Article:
They have youth groups, support groups for parents (run by a parent of a trans gender child), they go ito colleges and schools to deliver training re: equality and diversity, they also work with refugees and asylum seekers who are trans gender. They have a gender group for 13-18 year olds.

Gay Glos can support a child in school, if the child or young person isn’t getting the right support or understanding from school. (21/02/20)


Alphabets in Stonehouse ( part of the Diversity Trust)- they are a support group and have a website and Facebook page.   


Stonewall has recently launched several new resources for schools, colleges and settings.

An introduction to supporting LGBT children and young people. This resource is suitable for all schools, colleges and settings and offers support in creating an LGBT inclusive environment, working with parents and carers, and supporting individual LGBT children and young people in mainstream and specialist settings.

Next steps in LGBT inclusive education: celebrating difference and developing understanding is a brand new resource, aimed at schools, colleges and settings that have already started work on LGBT inclusion and who are looking to really embed the work. This resource includes an extensive policy section, guidance on creating an LGBT inclusive curriculum, support on working with parents and carers, as well as highlighting the importance of ensuring that a wide range of LGBT people are represented and celebrated in the school, college or setting.

We’ve also been working hard to ensure that we offer schools, colleges and settings the resources they need to support children and young people with SEND as part of their LGBT inclusive approach. As well as our ‘It’s OK’ symbol supported posters, we now also offer easy read information sheets. (03/04/2020)





Mermaids is passionate about supporting children, young people, and their families to achieve a happier life in the face of great adversity. We work to raise awareness about gender nonconformity amongst professionals and public. We campaign for the recognition of gender dysphoria in young people and lobby for improvements in professional services.

Resources are available for:

  • Childline
  • Families
  • Local authorities
  • NHS
  • Police
  • Schools
  • Scouts
  • Social Services
  • Young people

We work to combat isolation and loneliness for parents and young people dealing with gender issues. Empower families with the tools they need to negotiate the education and health services. We also want to reduce the risk of suicidality and self-harm in the young people who contact mermaids. Most important of all is to help improve self-esteem and social functioning in young people suffering with gender issues.

Useful Websites

BIG - The Bullying Intervention Group are one of GHLL's partnerships and have a wealth of resources available to access from their site

Bullying UK - with information and a Skype facility

Feminist Current  - A Blog providing a unique perspective on pop culture, politics, current events, sexuality, gender, and many other issues that are often underrepresented or misrepresented by most media sources. An interesting and thought-provoking blog post on Why I'm Raising My Kids to Know Their Sex, Not Their Gender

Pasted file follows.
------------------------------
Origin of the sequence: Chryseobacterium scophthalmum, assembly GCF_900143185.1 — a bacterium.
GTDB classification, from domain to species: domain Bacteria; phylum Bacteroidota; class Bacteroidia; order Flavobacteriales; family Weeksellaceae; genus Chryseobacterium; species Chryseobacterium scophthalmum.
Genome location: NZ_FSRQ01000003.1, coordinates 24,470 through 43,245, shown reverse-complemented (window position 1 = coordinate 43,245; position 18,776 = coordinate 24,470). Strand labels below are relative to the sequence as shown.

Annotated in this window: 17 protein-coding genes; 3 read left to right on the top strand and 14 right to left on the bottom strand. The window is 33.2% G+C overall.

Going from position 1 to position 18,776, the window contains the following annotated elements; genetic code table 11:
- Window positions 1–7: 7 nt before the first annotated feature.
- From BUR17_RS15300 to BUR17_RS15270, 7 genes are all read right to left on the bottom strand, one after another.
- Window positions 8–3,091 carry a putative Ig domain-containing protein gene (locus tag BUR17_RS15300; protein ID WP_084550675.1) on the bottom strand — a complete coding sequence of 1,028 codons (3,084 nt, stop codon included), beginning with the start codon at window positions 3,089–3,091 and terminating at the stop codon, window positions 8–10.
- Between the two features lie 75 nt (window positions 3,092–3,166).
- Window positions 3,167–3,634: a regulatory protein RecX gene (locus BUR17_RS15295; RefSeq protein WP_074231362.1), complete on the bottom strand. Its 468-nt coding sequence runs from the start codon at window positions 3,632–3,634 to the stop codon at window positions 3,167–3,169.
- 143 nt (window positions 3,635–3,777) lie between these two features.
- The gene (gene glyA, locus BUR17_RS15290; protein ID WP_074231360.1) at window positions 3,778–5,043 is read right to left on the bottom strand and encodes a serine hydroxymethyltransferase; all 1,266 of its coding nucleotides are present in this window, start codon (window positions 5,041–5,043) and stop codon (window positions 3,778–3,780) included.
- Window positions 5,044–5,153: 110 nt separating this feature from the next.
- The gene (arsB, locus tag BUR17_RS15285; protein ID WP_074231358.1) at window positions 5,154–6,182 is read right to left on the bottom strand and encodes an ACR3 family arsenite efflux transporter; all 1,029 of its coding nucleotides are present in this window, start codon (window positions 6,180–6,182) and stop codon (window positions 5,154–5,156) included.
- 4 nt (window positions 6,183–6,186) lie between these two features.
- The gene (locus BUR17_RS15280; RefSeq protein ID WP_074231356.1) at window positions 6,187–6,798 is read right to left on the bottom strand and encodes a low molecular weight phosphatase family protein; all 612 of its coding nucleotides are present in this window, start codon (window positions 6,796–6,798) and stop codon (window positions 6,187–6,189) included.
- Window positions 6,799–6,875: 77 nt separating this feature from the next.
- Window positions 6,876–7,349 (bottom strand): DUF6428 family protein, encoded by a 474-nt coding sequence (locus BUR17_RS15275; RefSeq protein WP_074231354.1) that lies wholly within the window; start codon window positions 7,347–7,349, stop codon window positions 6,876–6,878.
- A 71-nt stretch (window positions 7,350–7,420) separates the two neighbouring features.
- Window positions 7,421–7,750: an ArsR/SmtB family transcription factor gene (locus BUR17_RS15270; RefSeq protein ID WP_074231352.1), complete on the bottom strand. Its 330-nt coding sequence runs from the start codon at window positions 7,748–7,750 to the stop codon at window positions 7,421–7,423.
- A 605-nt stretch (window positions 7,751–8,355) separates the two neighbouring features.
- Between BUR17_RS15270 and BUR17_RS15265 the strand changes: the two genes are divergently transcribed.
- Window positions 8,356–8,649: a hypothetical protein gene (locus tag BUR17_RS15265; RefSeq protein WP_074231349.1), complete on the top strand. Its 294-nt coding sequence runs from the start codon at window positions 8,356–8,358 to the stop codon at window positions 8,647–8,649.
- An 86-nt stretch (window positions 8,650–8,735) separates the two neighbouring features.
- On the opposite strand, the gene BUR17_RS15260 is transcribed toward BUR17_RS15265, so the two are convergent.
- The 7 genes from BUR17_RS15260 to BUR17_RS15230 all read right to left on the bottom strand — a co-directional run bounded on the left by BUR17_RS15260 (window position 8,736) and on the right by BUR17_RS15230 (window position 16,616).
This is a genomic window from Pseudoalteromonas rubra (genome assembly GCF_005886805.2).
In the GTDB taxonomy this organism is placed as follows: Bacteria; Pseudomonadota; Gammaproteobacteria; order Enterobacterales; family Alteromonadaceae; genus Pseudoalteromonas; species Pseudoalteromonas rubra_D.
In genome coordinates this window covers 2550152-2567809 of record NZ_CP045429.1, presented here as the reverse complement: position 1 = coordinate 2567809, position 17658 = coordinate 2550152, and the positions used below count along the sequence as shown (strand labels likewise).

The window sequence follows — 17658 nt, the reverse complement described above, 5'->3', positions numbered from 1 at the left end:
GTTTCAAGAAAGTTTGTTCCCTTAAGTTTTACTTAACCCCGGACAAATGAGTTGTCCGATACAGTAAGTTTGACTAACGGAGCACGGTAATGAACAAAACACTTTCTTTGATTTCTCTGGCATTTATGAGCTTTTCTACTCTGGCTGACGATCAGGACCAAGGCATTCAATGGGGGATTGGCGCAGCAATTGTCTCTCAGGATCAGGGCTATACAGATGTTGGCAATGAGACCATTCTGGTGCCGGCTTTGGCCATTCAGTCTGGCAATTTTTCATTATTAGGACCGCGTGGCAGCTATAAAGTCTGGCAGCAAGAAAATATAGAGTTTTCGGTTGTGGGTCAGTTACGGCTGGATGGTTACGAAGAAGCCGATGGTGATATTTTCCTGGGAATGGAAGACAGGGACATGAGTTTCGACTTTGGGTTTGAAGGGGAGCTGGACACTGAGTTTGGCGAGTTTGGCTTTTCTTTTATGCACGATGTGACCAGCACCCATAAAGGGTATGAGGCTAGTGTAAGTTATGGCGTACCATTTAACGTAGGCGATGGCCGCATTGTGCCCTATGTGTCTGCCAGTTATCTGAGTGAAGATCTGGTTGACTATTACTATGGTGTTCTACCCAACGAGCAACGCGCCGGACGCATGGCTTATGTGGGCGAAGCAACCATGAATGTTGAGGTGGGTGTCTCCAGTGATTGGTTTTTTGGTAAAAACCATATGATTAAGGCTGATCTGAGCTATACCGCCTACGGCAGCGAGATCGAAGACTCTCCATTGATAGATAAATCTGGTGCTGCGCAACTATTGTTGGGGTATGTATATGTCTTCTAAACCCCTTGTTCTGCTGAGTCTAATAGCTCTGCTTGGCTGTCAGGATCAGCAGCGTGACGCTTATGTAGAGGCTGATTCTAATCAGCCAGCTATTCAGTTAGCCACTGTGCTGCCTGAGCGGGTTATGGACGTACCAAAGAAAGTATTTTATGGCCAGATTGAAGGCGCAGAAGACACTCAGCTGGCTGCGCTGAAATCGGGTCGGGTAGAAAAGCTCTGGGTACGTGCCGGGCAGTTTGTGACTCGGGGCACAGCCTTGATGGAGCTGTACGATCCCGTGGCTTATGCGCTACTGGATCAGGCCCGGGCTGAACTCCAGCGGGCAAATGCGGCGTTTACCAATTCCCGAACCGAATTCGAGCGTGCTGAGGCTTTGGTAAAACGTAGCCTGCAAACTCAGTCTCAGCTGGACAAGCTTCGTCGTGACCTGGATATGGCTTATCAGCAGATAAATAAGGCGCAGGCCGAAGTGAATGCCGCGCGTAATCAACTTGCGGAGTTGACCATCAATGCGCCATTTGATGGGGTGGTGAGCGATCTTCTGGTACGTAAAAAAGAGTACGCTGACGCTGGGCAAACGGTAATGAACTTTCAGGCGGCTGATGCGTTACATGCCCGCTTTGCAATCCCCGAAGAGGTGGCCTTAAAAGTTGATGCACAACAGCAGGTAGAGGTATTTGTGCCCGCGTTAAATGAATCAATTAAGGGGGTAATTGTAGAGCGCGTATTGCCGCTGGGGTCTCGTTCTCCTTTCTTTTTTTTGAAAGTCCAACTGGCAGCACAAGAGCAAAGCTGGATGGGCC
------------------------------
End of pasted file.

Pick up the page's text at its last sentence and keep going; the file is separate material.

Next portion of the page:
Back to School Programs for Parents, Professionals and Youth - August 2018

All children are affected by the messages they receive about gender: from simple things like “blue is for boys, pink is for girls,” to the ways we encourage youth to pursue activities and academic subjects consistent with society’s notions about gender.


Welsh transgender teenager Llyr Jones moves from childhood to adulthood. Follow her journey as she explores the possibilities of identity.




This toolkit has been created with help from our Teacher Advisory Group to make celebrating School Diversity Week as easy as possible.

Click here to view the full toolkit which includes: recommended reading, poems, videos & films. Also included:

  1. Easy-to-use ideas for school-wide events celebrating LGBT+ equality
  2. Advice on empowering your students to set up a Social Action Team
  3. KS1-KS4 lesson plans covering LGBT+ issues
  4. Subject specific lesson plans
  5. Extracurricular resources including facts, book lists, articles, films and videos
  6. FAQs to help explain the aims of the week
  7. Letter templates about your school’s involvement for parents, staff and governors

Come Out for Trans Equality







The fight for equality is far from over.  Speak up for trans rights and help reform the gender recognition act. Whether it's downloading A Vision For Change, contacting your MP about the Gender Recognition Act or signing up to hear more about what Stonewall is doing, there are plenty of ways to Come Out For Trans people. Click here to read more.


I'm just me

 “I’m just me... It's like coming up for air."

As Jaz and Charlie make a final attempt to keep their relationship alive, one of them comes out as non-binary (meaning they don’t identify as male or female), sparking a conversation that will change them both forever.

A film by Adam Tyler. (13/02/20)




Tavistock Gender Identity Development Service (GIDS): 

They support up to 18 year olds. Most of the referrals are from 12-16 years olds. In the last few years, referrals to the service have quadrupled in size.

They have Gender Identity clinics in Exeter and London and there are two new clinics trialing in Bristol and Manchester. (21/02/20)